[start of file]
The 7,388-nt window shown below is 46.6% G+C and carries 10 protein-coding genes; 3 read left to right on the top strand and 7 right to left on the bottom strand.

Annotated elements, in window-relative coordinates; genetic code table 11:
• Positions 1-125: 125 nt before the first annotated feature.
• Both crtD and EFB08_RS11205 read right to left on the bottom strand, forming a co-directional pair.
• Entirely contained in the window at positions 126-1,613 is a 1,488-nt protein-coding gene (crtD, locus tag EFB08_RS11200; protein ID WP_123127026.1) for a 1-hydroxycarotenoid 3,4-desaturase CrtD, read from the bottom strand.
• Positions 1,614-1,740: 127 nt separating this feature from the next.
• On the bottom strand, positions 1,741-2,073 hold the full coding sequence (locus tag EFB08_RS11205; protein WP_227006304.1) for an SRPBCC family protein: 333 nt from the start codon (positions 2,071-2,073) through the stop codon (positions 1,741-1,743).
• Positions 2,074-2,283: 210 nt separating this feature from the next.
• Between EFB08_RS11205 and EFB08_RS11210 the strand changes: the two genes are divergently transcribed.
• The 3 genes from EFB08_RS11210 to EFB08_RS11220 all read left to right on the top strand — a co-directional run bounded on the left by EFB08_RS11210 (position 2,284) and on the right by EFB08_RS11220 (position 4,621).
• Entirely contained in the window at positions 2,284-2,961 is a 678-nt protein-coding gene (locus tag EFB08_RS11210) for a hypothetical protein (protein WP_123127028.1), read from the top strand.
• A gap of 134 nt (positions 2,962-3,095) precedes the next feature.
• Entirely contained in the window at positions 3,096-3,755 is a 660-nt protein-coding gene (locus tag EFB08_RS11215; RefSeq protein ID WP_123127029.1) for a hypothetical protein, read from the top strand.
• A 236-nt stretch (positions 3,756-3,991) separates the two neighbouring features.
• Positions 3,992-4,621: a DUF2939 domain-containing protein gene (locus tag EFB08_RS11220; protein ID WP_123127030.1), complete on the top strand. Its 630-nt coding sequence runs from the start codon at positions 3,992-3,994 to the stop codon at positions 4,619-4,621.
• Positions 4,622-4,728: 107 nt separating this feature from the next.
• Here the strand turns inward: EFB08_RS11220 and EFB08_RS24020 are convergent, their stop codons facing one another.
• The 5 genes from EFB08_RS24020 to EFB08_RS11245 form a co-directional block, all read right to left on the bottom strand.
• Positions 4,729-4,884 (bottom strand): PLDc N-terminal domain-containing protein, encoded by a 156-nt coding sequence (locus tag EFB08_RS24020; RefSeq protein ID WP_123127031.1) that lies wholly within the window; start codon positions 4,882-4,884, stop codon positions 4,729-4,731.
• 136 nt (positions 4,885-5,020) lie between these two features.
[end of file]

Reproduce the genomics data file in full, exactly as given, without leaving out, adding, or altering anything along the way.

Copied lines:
The 7,388-nt window shown below is 46.6% G+C and carries 10 protein-coding genes; 3 read left to right on the top strand and 7 right to left on the bottom strand.

Annotated elements, in window-relative coordinates; genetic code table 11:
• Positions 1-125: 125 nt before the first annotated feature.
• Both crtD and EFB08_RS11205 read right to left on the bottom strand, forming a co-directional pair.
• Entirely contained in the window at positions 126-1,613 is a 1,488-nt protein-coding gene (crtD, locus tag EFB08_RS11200; protein ID WP_123127026.1) for a 1-hydroxycarotenoid 3,4-desaturase CrtD, read from the bottom strand.
• Positions 1,614-1,740: 127 nt separating this feature from the next.
• On the bottom strand, positions 1,741-2,073 hold the full coding sequence (locus tag EFB08_RS11205; protein WP_227006304.1) for an SRPBCC family protein: 333 nt from the start codon (positions 2,071-2,073) through the stop codon (positions 1,741-1,743).
• Positions 2,074-2,283: 210 nt separating this feature from the next.
• Between EFB08_RS11205 and EFB08_RS11210 the strand changes: the two genes are divergently transcribed.
• The 3 genes from EFB08_RS11210 to EFB08_RS11220 all read left to right on the top strand — a co-directional run bounded on the left by EFB08_RS11210 (position 2,284) and on the right by EFB08_RS11220 (position 4,621).
• Entirely contained in the window at positions 2,284-2,961 is a 678-nt protein-coding gene (locus tag EFB08_RS11210) for a hypothetical protein (protein WP_123127028.1), read from the top strand.
• A gap of 134 nt (positions 2,962-3,095) precedes the next feature.
• Entirely contained in the window at positions 3,096-3,755 is a 660-nt protein-coding gene (locus tag EFB08_RS11215; RefSeq protein ID WP_123127029.1) for a hypothetical protein, read from the top strand.
• A 236-nt stretch (positions 3,756-3,991) separates the two neighbouring features.
• Positions 3,992-4,621: a DUF2939 domain-containing protein gene (locus tag EFB08_RS11220; protein ID WP_123127030.1), complete on the top strand. Its 630-nt coding sequence runs from the start codon at positions 3,992-3,994 to the stop codon at positions 4,619-4,621.
• Positions 4,622-4,728: 107 nt separating this feature from the next.
• Here the strand turns inward: EFB08_RS11220 and EFB08_RS24020 are convergent, their stop codons facing one another.
• The 5 genes from EFB08_RS24020 to EFB08_RS11245 form a co-directional block, all read right to left on the bottom strand.
• Positions 4,729-4,884 (bottom strand): PLDc N-terminal domain-containing protein, encoded by a 156-nt coding sequence (locus tag EFB08_RS24020; RefSeq protein ID WP_123127031.1) that lies wholly within the window; start codon positions 4,882-4,884, stop codon positions 4,729-4,731.
• 136 nt (positions 4,885-5,020) lie between these two features.